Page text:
Frequently Asked Question List for TeX

There is no consensus on the “right” way to typeset pseudocode. Consequently, there are a variety of LaTeX packages to choose from for producing æsthetically pleasing pseudocode listings.

Pseudocode differs from actual program listings in that it lacks strict syntax and semantics. Also, because pseudocode is supposed to be a clear expression of an algorithm it may need to incorporate mathematical notation, figures, tables, and other LaTeX features that do not appear in conventional programming languages. Typesetting program listings is described elsewhere.

You can certainly create your own environment for typesetting
pseudocode using, for example, the `tabbing`

or
`list`

environments — it’s not difficult, but it may
prove boring. So it’s worth trying the following packages, all
designed specifically for typesetting pseudocode.

The `algorithms`

bundle (which contains packages
`algorithm`

and `algorithmic`

, both of which are
needed for ordinary use) has a simple interface and produces fairly
nice output. It provides primitives for statements, which can contain
arbitrary LaTeX commands, comments, and a set of iterative and
conditional constructs. These primitives can easily be redefined to
produce different text in the output. However, there is no support
for adding new primitives. Typesetting the pseudocode itself is
performed in `algorithmic`

; the `algorithms`

package
uses the facilities of the `float`

package to number
algorithms sequentially, enable algorithms to float like figures or
tables, and support including a List of Algorithms in a document’s
front matter.

Packages in the `algorithmicx`

bundle are similar both in
concept and output form to `algorithmic`

but additionally
provide support for adding new keywords and altering the formatting.
It provides the `algpseudocode`

package which is (almost) a
drop-in replacement for `algorithmic`

. Another package in the
bundle, `algpascal`

, uses Pascal-like keywords, indents
differently from `algpseudocode`

, and puts command arguments
in maths mode instead of text mode. There is no floating environment
but `algorithmicx`

, like `algorithmic`

,
is compatible with the `algorithm`

package.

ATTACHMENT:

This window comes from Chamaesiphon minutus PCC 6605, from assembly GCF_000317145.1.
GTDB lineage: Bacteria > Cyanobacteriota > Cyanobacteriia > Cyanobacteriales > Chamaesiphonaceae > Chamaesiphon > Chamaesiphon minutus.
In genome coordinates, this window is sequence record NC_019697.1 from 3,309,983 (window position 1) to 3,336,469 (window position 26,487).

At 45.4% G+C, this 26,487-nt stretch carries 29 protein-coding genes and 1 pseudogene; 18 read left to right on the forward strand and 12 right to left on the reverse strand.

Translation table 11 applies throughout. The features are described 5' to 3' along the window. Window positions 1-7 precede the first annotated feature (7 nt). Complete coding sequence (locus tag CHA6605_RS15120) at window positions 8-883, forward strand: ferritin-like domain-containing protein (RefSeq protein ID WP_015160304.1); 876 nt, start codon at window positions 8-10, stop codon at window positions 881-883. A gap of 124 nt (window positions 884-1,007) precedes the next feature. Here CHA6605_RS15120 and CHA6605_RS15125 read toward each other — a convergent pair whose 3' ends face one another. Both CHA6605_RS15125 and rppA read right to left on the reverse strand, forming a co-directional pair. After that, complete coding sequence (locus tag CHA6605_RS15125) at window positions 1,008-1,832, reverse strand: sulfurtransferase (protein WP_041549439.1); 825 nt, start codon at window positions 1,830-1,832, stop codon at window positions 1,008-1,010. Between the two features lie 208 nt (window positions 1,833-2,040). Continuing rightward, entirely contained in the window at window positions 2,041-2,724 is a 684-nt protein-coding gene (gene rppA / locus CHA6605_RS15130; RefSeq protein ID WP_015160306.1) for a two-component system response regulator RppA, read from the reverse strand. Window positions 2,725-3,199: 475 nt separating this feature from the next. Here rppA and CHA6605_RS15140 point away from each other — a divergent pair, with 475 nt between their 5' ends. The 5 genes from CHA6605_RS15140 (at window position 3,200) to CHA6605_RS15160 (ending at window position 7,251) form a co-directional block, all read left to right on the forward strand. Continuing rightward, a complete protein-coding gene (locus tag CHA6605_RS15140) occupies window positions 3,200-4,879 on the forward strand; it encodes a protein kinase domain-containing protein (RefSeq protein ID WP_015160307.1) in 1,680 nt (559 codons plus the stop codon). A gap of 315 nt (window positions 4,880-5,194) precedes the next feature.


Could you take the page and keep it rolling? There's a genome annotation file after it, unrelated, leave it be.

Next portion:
(There have been reports of difficulty defining new commands to fit with the package;
unfortunately, the author is not available to comment.)

The `alg`

package, like `algorithms`

,
offers a floating algorithm environment with all of the ensuing niceties.
`alg`

, however, can caption its floats in a variety of
(natural) languages. In addition, `alg`

unlike
`algorithms`

, makes it easy to add new constructs.

The `newalg`

package has a somewhat similar interface to
`algorithms`

, but its output is designed to mimic the rather
pleasant typesetting used in the book “*Introduction to Algorithms*”
by Cormen, Leiserson, Rivest and Stein. Unfortunately,
`newalg`

does not support a floating environment or any
customisation of the output.

“*Bona fide*” use of the style of “Introduction to Algorithms” may be achieved
with Cormen’s own `clrscode`

:
this is the package as used in the second edition of the book.

Similarly, the style of “*Combinatorial Algorithms: Generation, Enumeration and Search*”
is supported by the `pseudocode`

package, written by the
authors of the book. It has the common “Pascal-like” style, and has
some interesting constructs for what one thinks of as Pascal blocks.

The `algorithm2e`

is of very long standing, and is widely used
and recommended. It loads the `float`

package to provide the
option of floating algorithm descriptions, but you can always use the `H`

option
of `float`

to have the algorithm appear “where you write it”.

The usage of the `program`

package is a little different from
that of the other packages. It typesets programs in maths mode
instead of text mode; and linebreaks are significant.
`program`

lacks a floating environment but does number
algorithms like `alg`

and `algorithms`

.
Customisation and extension are not supported. Documentation of the
`program`

package is short, but a demo file,
`program-demo.tex`

, is provided in the distribution and shows a lot more examples.

None of the above are perfect. The factors that should influence your choice of package include the output style you prefer, how much you need to extend or modify the set of keywords, and whether you require algorithms to float like figures and tables.

FAQ ID: Q-algorithms